Ford's first big test will be the Fiesta subcompact, its first world car under Mr. Mulally, which goes on sale in Europe and Asia this year, then hits U.S. showrooms in 2010. How well Americans receive it will go a long way toward determining whether Ford can compete with foreign rivals.
To improve its competitiveness in small cars, in early 2007 one of Mr. Kuzak's lieutenants assembled a team of engineers, marketers, and other experts to update the Focus compact sold in the U.S. Over the years, Ford executives internally had come to deride such cars as "cheap and cheerful," due to their staid designs. Mr. Kuzak's objective was a tall order -- remake the Focus to be appealing to "millennials," or first-time buyers under the age of 28.
To get inside the heads of young consumers, team members immersed themselves in twentysomething pop culture. In a conference room they posted pictures of the brands and personalities that had managed to appeal to the generation, including actress Jessica Alba and the Starbucks coffee brand. One team member began watching the Disney channel's "Hannah Montana" show, a hit among young people.
To tap into younger consumers' love of cellphones and portable music players, the team decided to center the marketing of the Focus on a new voice-controlled entertainment system called Sync. Developed by Microsoft Corp., it lets drivers use voice commands to control a car stereo, among other things.
As the Focus launch approached, however, sales and market share continued to slide. In April, members of the Ford family (which controls the auto maker) gathered to hear from a Wall Street deal-making firm amid concerns over Ford's suspended dividend and general financial weakness. Meetings like these are often convened to weigh a company's sale. Ultimately, the family decided not to hire the firm lest they undermine Mr. Mulally, whom they wanted to first give a chance, said a person familiar with the situation.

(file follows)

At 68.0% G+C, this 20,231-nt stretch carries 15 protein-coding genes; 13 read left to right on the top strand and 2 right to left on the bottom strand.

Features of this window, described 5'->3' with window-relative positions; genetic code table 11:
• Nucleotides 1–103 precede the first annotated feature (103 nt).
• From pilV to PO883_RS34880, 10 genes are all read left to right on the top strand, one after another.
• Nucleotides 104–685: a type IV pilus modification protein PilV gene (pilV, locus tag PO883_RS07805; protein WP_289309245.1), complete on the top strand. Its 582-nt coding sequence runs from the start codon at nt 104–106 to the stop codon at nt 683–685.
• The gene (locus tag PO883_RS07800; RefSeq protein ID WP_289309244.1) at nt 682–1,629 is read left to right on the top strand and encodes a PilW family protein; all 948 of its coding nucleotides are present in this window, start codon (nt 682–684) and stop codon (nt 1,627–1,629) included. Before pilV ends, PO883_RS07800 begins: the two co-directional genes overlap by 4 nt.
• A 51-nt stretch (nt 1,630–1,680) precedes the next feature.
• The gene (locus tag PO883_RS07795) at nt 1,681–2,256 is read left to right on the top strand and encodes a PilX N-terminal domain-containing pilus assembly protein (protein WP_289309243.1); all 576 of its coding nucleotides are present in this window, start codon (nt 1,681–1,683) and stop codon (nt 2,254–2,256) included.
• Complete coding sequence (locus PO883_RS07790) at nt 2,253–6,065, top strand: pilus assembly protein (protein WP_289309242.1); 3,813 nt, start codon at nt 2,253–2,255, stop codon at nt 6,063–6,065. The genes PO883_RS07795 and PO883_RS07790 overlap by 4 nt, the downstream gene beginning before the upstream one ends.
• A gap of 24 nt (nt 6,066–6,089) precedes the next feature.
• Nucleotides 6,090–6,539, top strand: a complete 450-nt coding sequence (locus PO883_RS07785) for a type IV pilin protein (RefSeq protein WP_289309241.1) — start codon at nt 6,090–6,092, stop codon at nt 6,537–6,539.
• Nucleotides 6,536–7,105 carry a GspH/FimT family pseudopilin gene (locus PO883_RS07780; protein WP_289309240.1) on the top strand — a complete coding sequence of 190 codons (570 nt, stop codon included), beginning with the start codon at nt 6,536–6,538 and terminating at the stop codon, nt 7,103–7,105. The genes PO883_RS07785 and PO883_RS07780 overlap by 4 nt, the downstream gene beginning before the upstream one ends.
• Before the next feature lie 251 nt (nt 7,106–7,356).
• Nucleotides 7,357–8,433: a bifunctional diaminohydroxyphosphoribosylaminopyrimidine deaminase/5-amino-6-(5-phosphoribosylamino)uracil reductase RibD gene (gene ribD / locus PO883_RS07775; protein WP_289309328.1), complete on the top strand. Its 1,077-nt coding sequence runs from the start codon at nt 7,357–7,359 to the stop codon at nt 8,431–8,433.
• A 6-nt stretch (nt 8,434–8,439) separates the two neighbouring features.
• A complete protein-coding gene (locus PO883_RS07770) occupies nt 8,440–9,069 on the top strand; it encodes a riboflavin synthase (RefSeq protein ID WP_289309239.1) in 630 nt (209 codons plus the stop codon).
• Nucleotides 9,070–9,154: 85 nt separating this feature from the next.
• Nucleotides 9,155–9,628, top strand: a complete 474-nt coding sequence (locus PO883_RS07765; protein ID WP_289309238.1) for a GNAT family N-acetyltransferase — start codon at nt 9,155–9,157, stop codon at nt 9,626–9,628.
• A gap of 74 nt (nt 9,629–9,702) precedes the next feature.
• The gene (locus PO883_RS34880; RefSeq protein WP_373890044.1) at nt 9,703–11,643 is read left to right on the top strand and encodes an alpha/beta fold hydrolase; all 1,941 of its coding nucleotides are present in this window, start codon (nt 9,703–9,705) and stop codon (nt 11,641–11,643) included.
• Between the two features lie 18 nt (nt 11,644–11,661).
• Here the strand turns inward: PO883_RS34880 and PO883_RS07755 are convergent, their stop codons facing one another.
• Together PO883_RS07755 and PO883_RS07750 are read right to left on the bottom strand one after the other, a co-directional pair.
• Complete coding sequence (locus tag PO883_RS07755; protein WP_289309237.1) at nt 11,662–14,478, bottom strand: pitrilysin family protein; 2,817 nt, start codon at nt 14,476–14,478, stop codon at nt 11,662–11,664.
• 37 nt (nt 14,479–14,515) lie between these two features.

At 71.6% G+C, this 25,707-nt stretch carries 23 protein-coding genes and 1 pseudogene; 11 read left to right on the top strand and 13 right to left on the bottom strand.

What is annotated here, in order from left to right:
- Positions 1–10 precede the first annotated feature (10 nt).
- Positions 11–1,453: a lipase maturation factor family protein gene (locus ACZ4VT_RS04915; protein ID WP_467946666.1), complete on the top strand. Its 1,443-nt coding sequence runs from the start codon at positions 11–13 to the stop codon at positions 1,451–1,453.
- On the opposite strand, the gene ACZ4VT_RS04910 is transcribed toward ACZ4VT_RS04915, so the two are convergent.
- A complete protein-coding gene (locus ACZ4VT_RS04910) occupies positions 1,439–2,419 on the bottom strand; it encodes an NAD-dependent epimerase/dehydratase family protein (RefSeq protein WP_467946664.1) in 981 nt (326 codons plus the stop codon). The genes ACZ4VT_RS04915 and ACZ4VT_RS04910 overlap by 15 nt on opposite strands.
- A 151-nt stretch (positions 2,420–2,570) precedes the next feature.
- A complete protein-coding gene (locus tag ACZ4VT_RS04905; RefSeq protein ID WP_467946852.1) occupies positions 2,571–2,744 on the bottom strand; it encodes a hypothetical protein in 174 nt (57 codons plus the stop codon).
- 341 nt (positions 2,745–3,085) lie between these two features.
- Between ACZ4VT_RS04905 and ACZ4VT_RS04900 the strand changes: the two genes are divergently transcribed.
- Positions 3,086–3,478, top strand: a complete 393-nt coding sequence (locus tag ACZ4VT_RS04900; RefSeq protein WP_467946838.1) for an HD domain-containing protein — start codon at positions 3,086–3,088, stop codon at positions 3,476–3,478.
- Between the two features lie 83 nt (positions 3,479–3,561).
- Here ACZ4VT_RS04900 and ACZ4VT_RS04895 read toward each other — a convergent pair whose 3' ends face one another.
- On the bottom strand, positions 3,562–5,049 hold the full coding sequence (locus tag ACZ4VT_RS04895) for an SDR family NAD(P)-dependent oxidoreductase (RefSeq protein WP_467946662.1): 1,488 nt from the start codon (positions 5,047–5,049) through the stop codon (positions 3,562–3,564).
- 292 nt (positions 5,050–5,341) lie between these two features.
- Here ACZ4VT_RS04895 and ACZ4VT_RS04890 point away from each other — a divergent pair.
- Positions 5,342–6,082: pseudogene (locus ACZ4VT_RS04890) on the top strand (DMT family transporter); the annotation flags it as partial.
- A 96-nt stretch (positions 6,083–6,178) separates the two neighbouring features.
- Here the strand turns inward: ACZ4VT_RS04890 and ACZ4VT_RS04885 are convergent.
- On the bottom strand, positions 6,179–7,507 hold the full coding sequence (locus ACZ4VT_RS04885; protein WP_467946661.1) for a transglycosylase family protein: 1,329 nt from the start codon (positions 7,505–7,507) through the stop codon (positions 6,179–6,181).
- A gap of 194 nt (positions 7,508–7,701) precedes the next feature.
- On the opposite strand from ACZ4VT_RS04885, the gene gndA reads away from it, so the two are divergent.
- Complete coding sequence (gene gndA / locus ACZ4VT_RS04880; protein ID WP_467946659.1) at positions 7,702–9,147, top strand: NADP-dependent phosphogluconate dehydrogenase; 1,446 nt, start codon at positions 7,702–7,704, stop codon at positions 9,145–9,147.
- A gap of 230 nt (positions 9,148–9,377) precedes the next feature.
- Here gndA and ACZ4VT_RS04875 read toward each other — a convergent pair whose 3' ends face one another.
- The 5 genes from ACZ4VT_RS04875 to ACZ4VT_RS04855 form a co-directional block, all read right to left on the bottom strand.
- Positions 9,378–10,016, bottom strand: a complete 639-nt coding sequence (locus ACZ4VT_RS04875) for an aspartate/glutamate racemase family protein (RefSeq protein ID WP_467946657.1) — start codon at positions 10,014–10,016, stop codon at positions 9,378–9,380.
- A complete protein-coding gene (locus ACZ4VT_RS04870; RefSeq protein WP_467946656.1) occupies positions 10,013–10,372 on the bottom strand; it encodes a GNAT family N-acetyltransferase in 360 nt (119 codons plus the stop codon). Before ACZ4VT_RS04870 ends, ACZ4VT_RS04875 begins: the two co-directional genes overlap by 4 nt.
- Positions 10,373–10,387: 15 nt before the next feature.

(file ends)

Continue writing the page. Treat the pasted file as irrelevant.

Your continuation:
Shortly after that, more tangible signs of turnaround became apparent. The new Edge small SUV was a hit. With production and inventory reigned in, Ford was under less pressure to offer discounts, protecting profit margins. In the second quarter, Ford surprised investors by posting a $750 million profit.
Meanwhile, Mr. Mulally was thinking about distractions -- namely, Ford's other brands including Jaguar and Land Rover. A courteous Midwesterner who often describes things as "neat," Mr. Mulally can resort to profanity when discussing Ford's past acquisitions of noncore brands like these, people familiar with the matter say.
Mr. Mulally says he isn't judgmental about Ford's past decisions.
Ford had already sold Aston Martin, the niche British sports-car maker. In early summer 2007, Mr. Mulally told Mr. Ford they should also part with Jaguar and Land Rover.
Mr. Ford wasn't so sure that was a good idea. Land Rover had some hot-selling new models, and Jaguar seemed to be poised for a comeback. But Mr. Mulally argued the company "can't support all this and have Ford recover as fast as you'd like," according to people familiar with the matter.
Earlier this year, Ford sold the brands to India's Tata Motors Ltd. for $2.3 billion, less than half what it originally paid.
Mr. Ford says he remained "in total sync" with Mr. Mulally "from day one" about selling the luxury brands. Any differences, he says, arose over minutiae in completing a sale.
Last fall, the company made two other big strides. To create a new image for Ford, Mr. Mulally poached Jim Farley, a Toyota marketing guru. In November, the company reached a landmark cost-cutting deal with the United Auto Workers union.
By then the launch of the Focus was under way, and the voice-controlled Sync was such a hit that Ford started offering it as a standard feature on other models. So far this year, vehicle sales in the U.S. are down 8%, but Focus sales are up 23%.
This past January -- about 18 months after his first, logo-free, PowerPoint presentation -- Mr. Mulally started making managers carry around pocket-sized plastic cards outlining his "One Ford" vision in bullet points. At the top of the card: Ford's blue oval.
Write to Mike Spector at [email protected]